"A Better Bicycle" is #30 in The American Adventure Series. This book is set in Minneapolis, MN in 1896. The historical events covered in this book include the increasing popularity of the bicycle, the rise of alcoholism (and unemployment) and the work of the WCTU (Women's Christian Temperance Union). Moral issues brought up in this book include working to earn money for an item rather than having it given to you, compassion for others, the effects of alcoholism on a family, prioritizing how you spend your money and choosing friendships wisely.
This was yet another book that blew me away with how much wholesome content could be packed into one chapter book, while remaining interesting and not "preachy" in tone. The author has a way of communicating the judgments, doubts, worries, and selfish thoughts that run through all of our minds, allowing us to ride along with the character as they weigh their options in given situations and reason out the best course of action.
Once he discovers the new kid not only goes hungry, but sometimes is beaten by an alcoholic father, Peter starts to view the whole situation differently. He wants to stick up for the new kid, but is worried about causing ripples with his best friends. There are a few thought-provoking moments in this story that led to great conversations with my boys. My sensitive 7-year-old was shocked to hear a father could actually beat their own child, but the book did not go into any gruesome or extreme details. It provided just enough information for us to have a solid conversation without sending my son's imagination into overdrive and paralyzing him with fear (which can happen pretty easily with a sensitive child).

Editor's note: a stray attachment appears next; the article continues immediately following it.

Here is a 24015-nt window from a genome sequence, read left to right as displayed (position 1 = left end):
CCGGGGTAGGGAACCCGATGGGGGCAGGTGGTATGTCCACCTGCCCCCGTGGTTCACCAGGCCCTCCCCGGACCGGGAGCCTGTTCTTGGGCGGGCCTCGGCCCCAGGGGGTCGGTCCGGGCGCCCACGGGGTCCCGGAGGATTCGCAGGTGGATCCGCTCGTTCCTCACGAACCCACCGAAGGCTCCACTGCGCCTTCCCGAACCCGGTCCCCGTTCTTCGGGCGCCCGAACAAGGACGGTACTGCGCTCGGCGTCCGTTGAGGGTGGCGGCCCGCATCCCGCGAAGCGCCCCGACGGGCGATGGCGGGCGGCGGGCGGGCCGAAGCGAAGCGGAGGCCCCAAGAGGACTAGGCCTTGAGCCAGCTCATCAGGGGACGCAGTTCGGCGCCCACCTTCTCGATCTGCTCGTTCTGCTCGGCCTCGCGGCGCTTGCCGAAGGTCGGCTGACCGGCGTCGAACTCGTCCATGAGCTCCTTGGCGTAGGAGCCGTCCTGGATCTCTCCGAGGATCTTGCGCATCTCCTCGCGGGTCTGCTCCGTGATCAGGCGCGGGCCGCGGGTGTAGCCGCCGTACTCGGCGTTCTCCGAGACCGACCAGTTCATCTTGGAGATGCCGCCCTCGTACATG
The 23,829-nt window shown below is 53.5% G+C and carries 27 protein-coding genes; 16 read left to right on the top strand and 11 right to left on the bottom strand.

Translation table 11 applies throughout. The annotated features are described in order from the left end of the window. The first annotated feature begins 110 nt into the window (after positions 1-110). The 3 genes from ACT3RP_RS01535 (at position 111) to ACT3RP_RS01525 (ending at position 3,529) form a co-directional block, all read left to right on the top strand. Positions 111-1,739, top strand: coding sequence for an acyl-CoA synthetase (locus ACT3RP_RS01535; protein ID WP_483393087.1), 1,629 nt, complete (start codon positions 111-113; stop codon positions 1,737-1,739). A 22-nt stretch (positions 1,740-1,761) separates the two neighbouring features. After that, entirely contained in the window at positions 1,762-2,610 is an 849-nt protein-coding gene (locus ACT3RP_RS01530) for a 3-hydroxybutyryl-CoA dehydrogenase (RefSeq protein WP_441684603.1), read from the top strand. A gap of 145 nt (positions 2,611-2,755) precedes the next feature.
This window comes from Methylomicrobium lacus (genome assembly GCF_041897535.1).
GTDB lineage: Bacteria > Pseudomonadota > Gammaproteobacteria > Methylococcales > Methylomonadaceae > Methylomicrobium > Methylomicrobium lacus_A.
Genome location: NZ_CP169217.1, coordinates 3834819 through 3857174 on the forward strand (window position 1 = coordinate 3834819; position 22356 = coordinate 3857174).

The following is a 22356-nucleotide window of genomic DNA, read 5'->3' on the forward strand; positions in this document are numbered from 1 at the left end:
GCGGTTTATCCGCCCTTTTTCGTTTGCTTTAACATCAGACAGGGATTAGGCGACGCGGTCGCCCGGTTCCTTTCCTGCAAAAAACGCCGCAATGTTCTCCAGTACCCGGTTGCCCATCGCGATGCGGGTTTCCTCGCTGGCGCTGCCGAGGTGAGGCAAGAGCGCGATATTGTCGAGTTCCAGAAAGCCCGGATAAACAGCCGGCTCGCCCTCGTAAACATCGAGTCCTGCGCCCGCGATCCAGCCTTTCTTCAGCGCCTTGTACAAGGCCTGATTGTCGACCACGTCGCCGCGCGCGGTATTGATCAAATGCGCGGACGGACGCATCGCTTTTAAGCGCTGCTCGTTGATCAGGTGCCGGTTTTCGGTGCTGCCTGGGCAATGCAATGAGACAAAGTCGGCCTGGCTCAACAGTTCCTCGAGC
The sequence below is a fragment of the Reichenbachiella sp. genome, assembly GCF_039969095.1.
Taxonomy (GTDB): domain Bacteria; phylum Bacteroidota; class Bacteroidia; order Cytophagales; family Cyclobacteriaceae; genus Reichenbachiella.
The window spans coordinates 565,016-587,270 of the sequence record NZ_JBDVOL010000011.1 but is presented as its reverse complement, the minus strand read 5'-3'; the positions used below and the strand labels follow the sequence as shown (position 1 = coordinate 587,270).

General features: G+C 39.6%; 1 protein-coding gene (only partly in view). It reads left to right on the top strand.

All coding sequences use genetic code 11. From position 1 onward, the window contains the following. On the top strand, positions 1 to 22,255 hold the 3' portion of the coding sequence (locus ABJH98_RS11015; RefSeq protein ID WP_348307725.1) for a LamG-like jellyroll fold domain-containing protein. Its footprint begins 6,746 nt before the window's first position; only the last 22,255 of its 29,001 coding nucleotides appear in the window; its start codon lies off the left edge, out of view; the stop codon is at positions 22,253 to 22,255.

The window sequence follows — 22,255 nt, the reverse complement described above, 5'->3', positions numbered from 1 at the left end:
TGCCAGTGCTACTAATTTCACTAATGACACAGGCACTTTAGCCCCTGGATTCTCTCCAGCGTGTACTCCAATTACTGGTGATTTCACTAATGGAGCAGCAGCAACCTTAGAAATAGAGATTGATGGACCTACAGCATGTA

I cannot stress enough how I appreciate that the characters in these books don't just see two options and always choose the "better" instantly and with ease. The characters wrestle with their inner feelings and it is a great age-appropriate way for kids to learn to put themselves into other people's shoes and ponder what their own responses in difficult situations might be. My 4-year-old listens along, but the great conversations happen with the older 2 kids. We've thoroughly enjoyed using this series to pique my children's curiosity about events in American History and I've learned a fair amount by reading them. We've read books 1-30 so far and only a few had plots or content that were a bit intense for our sensitive child and I'm usually able to read that ahead and paraphrase or omit as needed for his sake. I would highly recommend these historical fiction books for ages 6-12.